Wikipedia:Reliable sources/Noticeboard/Archive 254

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Consensus is to add VDARE, including (, to the warn filter. Both sides seem to agree that it is generally unusable as a source, although there may be rare times such as in identifying its writers in an about-self fashion -- such limited instances will only be under careful and guided ("filtered") discretion. -- Alanscottwalker (talk) 15:26, 22 December 2018 (UTC)
The following discussion is closed. Please do not modify it. Subsequent comments should be made on the appropriate discussion page. No further edits should be made to this discussion.

Should VDARE be added to the sourcing edit filter to strongly discourage and deprecate its use as a source on Wikipedia? NorthBySouthBaranof (talk) 05:45, 17 November 2018 (UTC)

  • Yes - The site is associated with white supremacy, white nationalism and the alt-right. The Anti-Defamation League says it posts, promotes, and archives the work of racists, anti-immigrant figures, and anti-Semites. There is essentially never a reason to use this extremist, racist, anti-Semitic site as a source for anything on Wikipedia other than opinions of white supremacists, where deemed relevant. NorthBySouthBaranof (talk) 05:46, 17 November 2018 (UTC)
  • Agree - reliable for attributed statements of opinion (in limited situations), but not for unattributed facts. Blueboar (talk) 17:13, 17 November 2018 (UTC)
  • Yes: a WP:FRINGE source that would not be appropriate in almost all situations. Please add to the edit filter. --K.e.coffman (talk) 17:44, 17 November 2018 (UTC)
  • Yes: as per k.e.coffman and NorthBySouthBaranof. BobFromBrockley (talk) 00:22, 18 November 2018 (UTC)
  • Oh yes. Not in the least bit reliable. Guy (Help!) 19:34, 18 November 2018 (UTC)
  • Comment Seems unnecessary since it does contain any news articles, merely opinion pieces that would not be rs even if published in reliable sources. TFD (talk) 05:08, 19 November 2018 (UTC)
  • Yes - Not as common to see added as WND or other subjects of similar RfCs, but I also wouldn't say that it's unnecessary, since I've seen it added on at least a couple occasions. As I said above, I think the idea of an edit filter is a good idea to discourage people from adding it, promoting discussion in those few cases when it might be sensible to add (although off-hand I have trouble thinking of any outside of commentary about itself/its projects). — Rhododendrites talk \\ 04:56, 21 November 2018 (UTC)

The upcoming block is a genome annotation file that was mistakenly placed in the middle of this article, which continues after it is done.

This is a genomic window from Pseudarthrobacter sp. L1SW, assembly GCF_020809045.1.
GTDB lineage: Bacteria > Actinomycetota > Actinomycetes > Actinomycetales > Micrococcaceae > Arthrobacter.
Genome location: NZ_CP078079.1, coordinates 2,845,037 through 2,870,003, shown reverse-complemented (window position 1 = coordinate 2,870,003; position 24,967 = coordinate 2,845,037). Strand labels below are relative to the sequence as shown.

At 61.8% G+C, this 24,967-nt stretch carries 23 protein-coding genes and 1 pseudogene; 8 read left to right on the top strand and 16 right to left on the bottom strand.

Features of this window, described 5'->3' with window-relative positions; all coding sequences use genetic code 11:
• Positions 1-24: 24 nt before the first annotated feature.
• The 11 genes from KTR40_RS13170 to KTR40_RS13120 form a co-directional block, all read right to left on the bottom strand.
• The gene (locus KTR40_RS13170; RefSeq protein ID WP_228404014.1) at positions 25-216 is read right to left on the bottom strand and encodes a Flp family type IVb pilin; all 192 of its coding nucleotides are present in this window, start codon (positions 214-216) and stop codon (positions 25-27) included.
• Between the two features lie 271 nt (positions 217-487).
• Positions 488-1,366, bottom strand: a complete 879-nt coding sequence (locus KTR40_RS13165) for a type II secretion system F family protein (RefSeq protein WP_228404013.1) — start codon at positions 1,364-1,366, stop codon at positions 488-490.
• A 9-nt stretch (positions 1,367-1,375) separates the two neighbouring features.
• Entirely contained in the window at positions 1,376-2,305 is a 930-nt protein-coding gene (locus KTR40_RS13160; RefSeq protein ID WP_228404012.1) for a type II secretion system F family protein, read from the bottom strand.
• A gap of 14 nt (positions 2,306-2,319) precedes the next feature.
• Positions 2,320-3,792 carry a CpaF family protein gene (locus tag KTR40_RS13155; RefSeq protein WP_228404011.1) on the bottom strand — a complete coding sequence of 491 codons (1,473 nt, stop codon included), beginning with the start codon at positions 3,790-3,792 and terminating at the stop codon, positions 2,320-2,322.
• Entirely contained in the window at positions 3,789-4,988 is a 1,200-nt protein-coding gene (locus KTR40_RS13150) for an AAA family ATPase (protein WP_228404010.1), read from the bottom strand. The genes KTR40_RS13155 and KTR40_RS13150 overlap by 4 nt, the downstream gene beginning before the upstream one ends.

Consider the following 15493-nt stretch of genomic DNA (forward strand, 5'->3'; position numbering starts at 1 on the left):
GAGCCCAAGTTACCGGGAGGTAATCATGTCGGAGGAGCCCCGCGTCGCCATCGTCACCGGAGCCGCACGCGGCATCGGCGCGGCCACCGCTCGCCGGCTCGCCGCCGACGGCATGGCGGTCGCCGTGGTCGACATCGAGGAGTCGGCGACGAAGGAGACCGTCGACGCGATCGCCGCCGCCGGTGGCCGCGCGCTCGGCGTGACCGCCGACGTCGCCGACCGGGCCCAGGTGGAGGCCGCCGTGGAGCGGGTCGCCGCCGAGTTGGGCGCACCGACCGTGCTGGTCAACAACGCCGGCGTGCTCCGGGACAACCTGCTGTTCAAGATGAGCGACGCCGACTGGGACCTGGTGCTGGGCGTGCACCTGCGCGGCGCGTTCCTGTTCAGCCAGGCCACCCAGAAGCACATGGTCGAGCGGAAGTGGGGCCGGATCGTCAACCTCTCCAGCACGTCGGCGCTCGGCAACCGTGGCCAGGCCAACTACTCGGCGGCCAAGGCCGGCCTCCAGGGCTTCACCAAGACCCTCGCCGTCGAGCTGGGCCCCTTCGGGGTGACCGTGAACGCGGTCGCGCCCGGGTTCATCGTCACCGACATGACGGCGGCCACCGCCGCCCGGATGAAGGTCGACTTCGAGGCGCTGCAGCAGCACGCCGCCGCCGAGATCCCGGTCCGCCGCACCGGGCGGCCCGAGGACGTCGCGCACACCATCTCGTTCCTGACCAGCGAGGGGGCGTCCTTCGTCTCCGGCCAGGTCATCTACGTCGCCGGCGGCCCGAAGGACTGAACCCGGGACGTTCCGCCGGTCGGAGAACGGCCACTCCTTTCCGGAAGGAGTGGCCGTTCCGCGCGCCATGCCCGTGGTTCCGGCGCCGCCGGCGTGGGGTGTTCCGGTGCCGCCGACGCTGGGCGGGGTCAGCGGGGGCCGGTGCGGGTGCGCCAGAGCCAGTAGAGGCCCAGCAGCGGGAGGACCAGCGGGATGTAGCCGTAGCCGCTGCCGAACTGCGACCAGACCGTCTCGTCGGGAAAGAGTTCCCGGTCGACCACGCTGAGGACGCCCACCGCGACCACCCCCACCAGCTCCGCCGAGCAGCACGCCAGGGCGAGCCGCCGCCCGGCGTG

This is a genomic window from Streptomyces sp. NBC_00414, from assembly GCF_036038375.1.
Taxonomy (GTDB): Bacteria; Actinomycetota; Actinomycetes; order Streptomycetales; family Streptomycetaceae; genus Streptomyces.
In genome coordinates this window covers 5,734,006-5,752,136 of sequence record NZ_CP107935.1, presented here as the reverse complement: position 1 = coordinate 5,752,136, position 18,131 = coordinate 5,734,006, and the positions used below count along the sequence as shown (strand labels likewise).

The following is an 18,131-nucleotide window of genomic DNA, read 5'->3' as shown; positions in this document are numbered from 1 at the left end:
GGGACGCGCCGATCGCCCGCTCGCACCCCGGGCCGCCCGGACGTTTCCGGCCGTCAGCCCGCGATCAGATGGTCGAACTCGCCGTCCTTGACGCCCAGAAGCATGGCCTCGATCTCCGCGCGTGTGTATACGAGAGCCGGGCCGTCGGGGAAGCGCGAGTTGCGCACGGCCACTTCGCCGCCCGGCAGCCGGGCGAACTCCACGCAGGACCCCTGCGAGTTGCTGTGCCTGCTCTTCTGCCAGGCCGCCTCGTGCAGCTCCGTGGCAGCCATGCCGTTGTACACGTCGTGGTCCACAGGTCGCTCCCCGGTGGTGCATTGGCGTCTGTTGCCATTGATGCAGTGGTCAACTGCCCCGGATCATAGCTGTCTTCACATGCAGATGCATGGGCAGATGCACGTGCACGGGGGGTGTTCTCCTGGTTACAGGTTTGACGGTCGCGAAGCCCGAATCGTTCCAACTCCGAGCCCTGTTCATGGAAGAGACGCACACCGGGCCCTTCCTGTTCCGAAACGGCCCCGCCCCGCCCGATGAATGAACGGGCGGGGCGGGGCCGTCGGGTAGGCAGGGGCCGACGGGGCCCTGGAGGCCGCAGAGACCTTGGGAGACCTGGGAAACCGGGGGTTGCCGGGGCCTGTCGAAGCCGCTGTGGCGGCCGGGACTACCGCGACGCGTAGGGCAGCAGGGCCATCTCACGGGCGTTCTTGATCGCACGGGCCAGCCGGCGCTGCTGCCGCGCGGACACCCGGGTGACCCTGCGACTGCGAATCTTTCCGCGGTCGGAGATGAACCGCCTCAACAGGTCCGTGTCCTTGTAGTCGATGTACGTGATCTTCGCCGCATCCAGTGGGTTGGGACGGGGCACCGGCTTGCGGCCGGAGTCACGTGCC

• No. why ??? There is no need or purpose shown. (I see no cite using them nor anything on the article TALK.) Nor does this give a basis in policy, guideline, evidence, or an organized approach to support this. This appears to be a call for ad hoc ban by whim purely for show of appearances, or perhaps personal politics. So if it is not something that is presented, has no functional use, and has an appearance of being not reputable behaviour, then WP should not do it. Cheers Markbassett (talk) 04:54, 22 November 2018 (UTC)
Here's the list. –dlthewave 17:09, 22 November 2018 (UTC)
Looking over the mentions, it seems a lot of these citations are just for showing that such-and-such person writes for VDARE. I'm curious as to whether other editors think this is an acceptable use. Nblund talk 18:53, 26 November 2018 (UTC)
I would see that as an acceptable use within the person's own article. –dlthewave 01:53, 27 November 2018 (UTC)
Apologies for poor search missing the ~50 links to writers etcetera. That insource search also found it in a few places like Paleolibertarianism#References and the Paleoconservatism#Further reading which seem likely OK. OTOH, VDare being used at Brigitte Bardot and Governorship of Mike Huckabee seems a bit odd. But I'm still not seeing any real need or purpose for a block having been stated, nor an issue from the insource, nor prior discussion in RSN archives -- so I'm still at this is not reputable to block. Cheers Markbassett (talk) 21:58, 28 November 2018 (UTC)
  • No - I disagree with TFD that they merely publish opinion pieces. Their bread-and-butter is racist pseudo-science like this and this. That said: it doesn't seem that most Wikipedians are citing them for statements of fact. If I'm vastly overestimating the potential complication here, then let me know, but I think an edit filter that flagged nearly-every potentially bad source could lead to some major technical issues, and so it should be reserved for cases where there is a demonstrable pattern of misuse that I'm not seeing here. Nblund talk 18:07, 27 November 2018 (UTC) Edit Striking through previous no vote, Newslinger's explanation addressed my concerns. Nblund talk 17:20, 12 December 2018 (UTC)
    Fears of technical problems can be remedied by setting the filter to warn, thus still allowing editors to use the site if they really want. Which is what is proposed btw. Regards SoWhy 15:44, 30 November 2018 (UTC)